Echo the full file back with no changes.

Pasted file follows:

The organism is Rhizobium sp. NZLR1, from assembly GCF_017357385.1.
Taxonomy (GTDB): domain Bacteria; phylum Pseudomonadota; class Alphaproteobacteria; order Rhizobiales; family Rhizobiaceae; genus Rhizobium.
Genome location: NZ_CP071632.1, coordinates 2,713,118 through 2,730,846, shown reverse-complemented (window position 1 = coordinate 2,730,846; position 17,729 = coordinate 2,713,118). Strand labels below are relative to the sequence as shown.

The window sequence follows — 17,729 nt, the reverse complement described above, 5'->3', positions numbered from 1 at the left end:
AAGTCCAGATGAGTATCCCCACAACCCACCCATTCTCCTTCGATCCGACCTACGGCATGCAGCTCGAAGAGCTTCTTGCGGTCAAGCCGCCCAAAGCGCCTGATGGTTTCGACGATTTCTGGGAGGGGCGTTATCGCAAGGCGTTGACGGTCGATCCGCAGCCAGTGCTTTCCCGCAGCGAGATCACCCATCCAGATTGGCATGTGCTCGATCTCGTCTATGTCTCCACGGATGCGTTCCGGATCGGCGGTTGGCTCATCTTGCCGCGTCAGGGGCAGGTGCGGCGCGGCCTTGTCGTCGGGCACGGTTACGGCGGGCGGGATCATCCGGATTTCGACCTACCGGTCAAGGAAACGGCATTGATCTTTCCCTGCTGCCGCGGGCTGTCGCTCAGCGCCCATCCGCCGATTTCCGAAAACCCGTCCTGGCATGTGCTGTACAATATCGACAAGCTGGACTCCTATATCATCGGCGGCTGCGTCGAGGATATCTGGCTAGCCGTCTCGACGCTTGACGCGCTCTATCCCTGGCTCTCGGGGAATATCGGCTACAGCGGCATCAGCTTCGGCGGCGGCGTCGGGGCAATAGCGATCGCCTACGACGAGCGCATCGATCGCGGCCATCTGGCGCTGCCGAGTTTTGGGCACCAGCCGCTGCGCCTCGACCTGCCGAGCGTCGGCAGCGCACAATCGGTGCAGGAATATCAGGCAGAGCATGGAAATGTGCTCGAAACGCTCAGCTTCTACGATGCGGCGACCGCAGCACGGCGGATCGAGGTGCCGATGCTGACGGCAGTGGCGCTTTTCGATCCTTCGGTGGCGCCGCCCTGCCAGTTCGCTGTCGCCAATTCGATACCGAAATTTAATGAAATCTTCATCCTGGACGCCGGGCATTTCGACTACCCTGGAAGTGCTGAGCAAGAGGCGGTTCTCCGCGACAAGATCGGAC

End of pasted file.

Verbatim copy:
The organism is Rhizobium sp. NZLR1, from assembly GCF_017357385.1.
Taxonomy (GTDB): domain Bacteria; phylum Pseudomonadota; class Alphaproteobacteria; order Rhizobiales; family Rhizobiaceae; genus Rhizobium.
Genome location: NZ_CP071632.1, coordinates 2,713,118 through 2,730,846, shown reverse-complemented (window position 1 = coordinate 2,730,846; position 17,729 = coordinate 2,713,118). Strand labels below are relative to the sequence as shown.

The window sequence follows — 17,729 nt, the reverse complement described above, 5'->3', positions numbered from 1 at the left end:
AAGTCCAGATGAGTATCCCCACAACCCACCCATTCTCCTTCGATCCGACCTACGGCATGCAGCTCGAAGAGCTTCTTGCGGTCAAGCCGCCCAAAGCGCCTGATGGTTTCGACGATTTCTGGGAGGGGCGTTATCGCAAGGCGTTGACGGTCGATCCGCAGCCAGTGCTTTCCCGCAGCGAGATCACCCATCCAGATTGGCATGTGCTCGATCTCGTCTATGTCTCCACGGATGCGTTCCGGATCGGCGGTTGGCTCATCTTGCCGCGTCAGGGGCAGGTGCGGCGCGGCCTTGTCGTCGGGCACGGTTACGGCGGGCGGGATCATCCGGATTTCGACCTACCGGTCAAGGAAACGGCATTGATCTTTCCCTGCTGCCGCGGGCTGTCGCTCAGCGCCCATCCGCCGATTTCCGAAAACCCGTCCTGGCATGTGCTGTACAATATCGACAAGCTGGACTCCTATATCATCGGCGGCTGCGTCGAGGATATCTGGCTAGCCGTCTCGACGCTTGACGCGCTCTATCCCTGGCTCTCGGGGAATATCGGCTACAGCGGCATCAGCTTCGGCGGCGGCGTCGGGGCAATAGCGATCGCCTACGACGAGCGCATCGATCGCGGCCATCTGGCGCTGCCGAGTTTTGGGCACCAGCCGCTGCGCCTCGACCTGCCGAGCGTCGGCAGCGCACAATCGGTGCAGGAATATCAGGCAGAGCATGGAAATGTGCTCGAAACGCTCAGCTTCTACGATGCGGCGACCGCAGCACGGCGGATCGAGGTGCCGATGCTGACGGCAGTGGCGCTTTTCGATCCTTCGGTGGCGCCGCCCTGCCAGTTCGCTGTCGCCAATTCGATACCGAAATTTAATGAAATCTTCATCCTGGACGCCGGGCATTTCGACTACCCTGGAAGTGCTGAGCAAGAGGCGGTTCTCCGCGACAAGATCGGAC